How are Practitioners Leveraging Technology in the Design Process? Implications for Design Education


Presented by: Connie Dyar and Amy Huber

Introduction:
Technology is increasingly central to interior design. Entry level designers are often expected to harness the full capabilities of Building Information Modeling (BIM), create photorealistic and often moving visualizations, and navigate up to 10 software packages in the process (Waxman and Tarver, 2013).  As one practitioner stated “new softwares every year....can't keep up with it.” The speed at which software is changed, adapted, and discarded can be overwhelming for a design educator (Rose, 2013).  This study sought to better understand what software technology coordinators at large and small firms are currently using, what level of technology readiness is expected of recent graduates, how technology decisions are made and what trends firms identify as important for the future.

Theoretical Framework
Using the underpinning of Expectancy-value Theory constructs (Eccles, 1983, 2002) a survey was developed and sent to participants delimited to members of a professional interior design organization from four states representing the North, South, West and Midwest regions of the United States. Based on the EVT’s premise, achievement related choices of software will be accepted and viewed as useful by educators and students in higher education if it is viewed as valuable by design firm employers.

Methodology:
Using a mixed method model, data collected were both quantitative and qualitative. The questionnaire was administered via Qualtrics, an online survey program and addressed the following research questions:

  1. Section 1 Current Technology Uses
    • RQ1: Which software packages are firms currently using in various phases of the design process?
    • RQ2: What technological processes do firms use in the design process (rapid prototyping; 3D printing, laser cutting, CNC)?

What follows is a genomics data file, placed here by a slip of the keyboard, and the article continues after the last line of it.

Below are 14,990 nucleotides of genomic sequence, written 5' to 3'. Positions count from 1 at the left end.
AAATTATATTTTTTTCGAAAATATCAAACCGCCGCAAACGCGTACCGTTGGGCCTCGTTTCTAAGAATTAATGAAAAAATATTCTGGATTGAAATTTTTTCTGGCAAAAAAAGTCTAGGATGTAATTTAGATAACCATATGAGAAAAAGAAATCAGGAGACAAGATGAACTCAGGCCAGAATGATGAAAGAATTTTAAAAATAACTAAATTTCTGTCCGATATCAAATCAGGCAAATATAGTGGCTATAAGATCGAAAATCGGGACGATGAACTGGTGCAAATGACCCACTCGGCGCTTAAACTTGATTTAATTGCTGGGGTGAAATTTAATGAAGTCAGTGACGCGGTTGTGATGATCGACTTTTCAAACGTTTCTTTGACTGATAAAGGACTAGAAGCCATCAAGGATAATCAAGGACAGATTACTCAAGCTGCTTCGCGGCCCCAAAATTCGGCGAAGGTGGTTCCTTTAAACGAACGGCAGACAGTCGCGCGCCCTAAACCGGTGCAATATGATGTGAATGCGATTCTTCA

• RQ3: How do firms make the decision to adopt or abandon a software program?
  2. Section 2: Emerging trends
    • RQ4: What developments have firms identified as upcoming technology trends in the industry?
    • RQ5: What software/technological applications should be REQUIRED of an entry-level interior designer?
    • RQ6: What software/technological applications would be DESIRABLE for an entry-level interior designer?

Responses to close-ended questions were analyzed using descriptive statistics in the form of frequencies and percentages. Responses to open-ended questions were inductively coded seeking similar phrases or keywords and analyzed for themes.

Sample:
The demographics reveal that the majority of respondents ranged from 5 to 20 years of experience however the largest group to respond to the survey were owners and principles with over 20 years of experience in the field.  In addition the respondents who completed the survey were from small to large design firms with the majority being from larger firms with over 250 designers. The firms engaged in practice that ranged across a spectrum of specialties in design including corporate, education, healthcare/wellness, hospitality, retail and residential (Table 1). 

Summary of Results:
Results indicate that BIM has not completely taken over the design software choices.  AutoCAD and Sketchup are still slightly ahead with indications that Revit is “so demanding that it’s almost impossible to design in” (participant comment). However, both quantitative and qualitative results point to high demand of 3-D capabilities no matter what software programs are used and the Adobe Creative Suites series beyond PhotoShop is being utilized more extensively in the design process (Figure 1).  As can be seen in Figure 1 there are numerous other software programs that are being utilized as well.  The type and size of firm may determine what is most useful and cost effective for them to meet the demands of their clients. 

As for design professionals opinions on what software students should be trained in, practitioners indicated that training should be similar to what is happening in industry (Figure 2 and 3).

References:

  • Eccles, J. (1983). Expectancies, values, and academic behaviors. In J. T. Spence (Ed.), Achievement and    achievement motives: Psychological and sociological approaches (pp. 75-146). San Francisco, CA: W. H. Freeman.
  • Eccles, J. S. & Wigfield, A. (2002). Motivational beliefs, values, and goals. Annual Review of Psychology, 53, 109-132.
  • Elmualim, A. & Gilder, J. (2014). BIM: Innovation in design management, influence and challenges of implementation. Architectural Engineering and Design Management, 10 (3-4), pp. 183-199.
  • Rose, M. (2013, February). Teaching software or teaching with software: Exploring the relevance of interior design courses focusing on the teaching of industry standard computer aided drafting and design software programs. Paper presented at IDEC National Conference.
  • Waxman, L.  & Tarver, E. M.  (2013, October). Early professional practice experiences and perceived levels of readiness of entry-level design professionals: A survey of recent interior design graduates. Paper presented at IDEC South Regional Conference.

Appendix

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